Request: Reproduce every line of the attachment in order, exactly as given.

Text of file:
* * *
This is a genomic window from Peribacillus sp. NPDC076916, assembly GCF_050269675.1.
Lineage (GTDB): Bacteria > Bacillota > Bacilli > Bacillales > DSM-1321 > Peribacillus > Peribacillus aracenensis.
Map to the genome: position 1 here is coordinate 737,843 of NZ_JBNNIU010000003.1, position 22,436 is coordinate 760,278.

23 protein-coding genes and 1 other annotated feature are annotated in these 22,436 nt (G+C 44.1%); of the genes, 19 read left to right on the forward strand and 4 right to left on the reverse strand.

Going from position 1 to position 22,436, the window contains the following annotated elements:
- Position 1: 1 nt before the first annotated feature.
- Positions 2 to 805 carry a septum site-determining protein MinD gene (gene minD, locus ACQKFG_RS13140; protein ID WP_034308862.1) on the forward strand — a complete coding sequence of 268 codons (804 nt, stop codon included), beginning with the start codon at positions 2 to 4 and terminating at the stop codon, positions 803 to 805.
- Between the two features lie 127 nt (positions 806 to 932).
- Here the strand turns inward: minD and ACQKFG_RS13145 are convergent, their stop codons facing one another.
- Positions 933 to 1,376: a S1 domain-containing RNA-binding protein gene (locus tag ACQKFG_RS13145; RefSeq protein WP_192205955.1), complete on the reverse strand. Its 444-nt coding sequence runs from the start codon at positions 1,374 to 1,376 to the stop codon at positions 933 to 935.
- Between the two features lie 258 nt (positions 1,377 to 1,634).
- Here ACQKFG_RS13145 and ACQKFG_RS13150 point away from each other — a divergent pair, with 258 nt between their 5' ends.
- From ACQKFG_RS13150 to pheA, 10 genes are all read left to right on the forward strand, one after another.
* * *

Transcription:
This is a genomic window from Peribacillus sp. NPDC076916, assembly GCF_050269675.1.
Lineage (GTDB): Bacteria > Bacillota > Bacilli > Bacillales > DSM-1321 > Peribacillus > Peribacillus aracenensis.
Map to the genome: position 1 here is coordinate 737,843 of NZ_JBNNIU010000003.1, position 22,436 is coordinate 760,278.

23 protein-coding genes and 1 other annotated feature are annotated in these 22,436 nt (G+C 44.1%); of the genes, 19 read left to right on the forward strand and 4 right to left on the reverse strand.

Going from position 1 to position 22,436, the window contains the following annotated elements:
- Position 1: 1 nt before the first annotated feature.
- Positions 2 to 805 carry a septum site-determining protein MinD gene (gene minD, locus ACQKFG_RS13140; protein ID WP_034308862.1) on the forward strand — a complete coding sequence of 268 codons (804 nt, stop codon included), beginning with the start codon at positions 2 to 4 and terminating at the stop codon, positions 803 to 805.
- Between the two features lie 127 nt (positions 806 to 932).
- Here the strand turns inward: minD and ACQKFG_RS13145 are convergent, their stop codons facing one another.
- Positions 933 to 1,376: a S1 domain-containing RNA-binding protein gene (locus tag ACQKFG_RS13145; RefSeq protein WP_192205955.1), complete on the reverse strand. Its 444-nt coding sequence runs from the start codon at positions 1,374 to 1,376 to the stop codon at positions 933 to 935.
- Between the two features lie 258 nt (positions 1,377 to 1,634).
- Here ACQKFG_RS13145 and ACQKFG_RS13150 point away from each other — a divergent pair, with 258 nt between their 5' ends.
- From ACQKFG_RS13150 to pheA, 10 genes are all read left to right on the forward strand, one after another.